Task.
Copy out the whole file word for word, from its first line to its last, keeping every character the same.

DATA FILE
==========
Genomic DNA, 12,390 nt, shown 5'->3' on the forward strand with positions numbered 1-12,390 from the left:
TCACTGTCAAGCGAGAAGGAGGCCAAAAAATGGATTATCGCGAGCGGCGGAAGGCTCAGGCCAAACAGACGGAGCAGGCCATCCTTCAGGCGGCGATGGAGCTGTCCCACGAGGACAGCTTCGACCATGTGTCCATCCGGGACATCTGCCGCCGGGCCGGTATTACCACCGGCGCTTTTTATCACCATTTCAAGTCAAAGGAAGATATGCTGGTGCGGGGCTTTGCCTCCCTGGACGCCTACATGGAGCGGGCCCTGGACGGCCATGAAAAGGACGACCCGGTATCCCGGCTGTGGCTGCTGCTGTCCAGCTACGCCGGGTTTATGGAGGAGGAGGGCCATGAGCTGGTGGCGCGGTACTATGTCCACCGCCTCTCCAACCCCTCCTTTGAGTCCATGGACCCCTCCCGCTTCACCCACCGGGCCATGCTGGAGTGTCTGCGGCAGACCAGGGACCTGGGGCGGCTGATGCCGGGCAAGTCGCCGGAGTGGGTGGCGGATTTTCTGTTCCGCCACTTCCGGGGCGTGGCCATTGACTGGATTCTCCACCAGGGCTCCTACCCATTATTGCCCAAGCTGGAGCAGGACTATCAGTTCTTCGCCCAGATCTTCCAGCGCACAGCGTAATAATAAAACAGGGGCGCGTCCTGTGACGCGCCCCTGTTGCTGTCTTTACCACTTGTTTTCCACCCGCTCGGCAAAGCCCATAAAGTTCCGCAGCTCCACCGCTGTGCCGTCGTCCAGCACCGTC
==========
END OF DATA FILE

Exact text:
Genomic DNA, 12,390 nt, shown 5'->3' on the forward strand with positions numbered 1-12,390 from the left:
TCACTGTCAAGCGAGAAGGAGGCCAAAAAATGGATTATCGCGAGCGGCGGAAGGCTCAGGCCAAACAGACGGAGCAGGCCATCCTTCAGGCGGCGATGGAGCTGTCCCACGAGGACAGCTTCGACCATGTGTCCATCCGGGACATCTGCCGCCGGGCCGGTATTACCACCGGCGCTTTTTATCACCATTTCAAGTCAAAGGAAGATATGCTGGTGCGGGGCTTTGCCTCCCTGGACGCCTACATGGAGCGGGCCCTGGACGGCCATGAAAAGGACGACCCGGTATCCCGGCTGTGGCTGCTGCTGTCCAGCTACGCCGGGTTTATGGAGGAGGAGGGCCATGAGCTGGTGGCGCGGTACTATGTCCACCGCCTCTCCAACCCCTCCTTTGAGTCCATGGACCCCTCCCGCTTCACCCACCGGGCCATGCTGGAGTGTCTGCGGCAGACCAGGGACCTGGGGCGGCTGATGCCGGGCAAGTCGCCGGAGTGGGTGGCGGATTTTCTGTTCCGCCACTTCCGGGGCGTGGCCATTGACTGGATTCTCCACCAGGGCTCCTACCCATTATTGCCCAAGCTGGAGCAGGACTATCAGTTCTTCGCCCAGATCTTCCAGCGCACAGCGTAATAATAAAACAGGGGCGCGTCCTGTGACGCGCCCCTGTTGCTGTCTTTACCACTTGTTTTCCACCCGCTCGGCAAAGCCCATAAAGTTCCGCAGCTCCACCGCTGTGCCGTCGTCCAGCACCGTC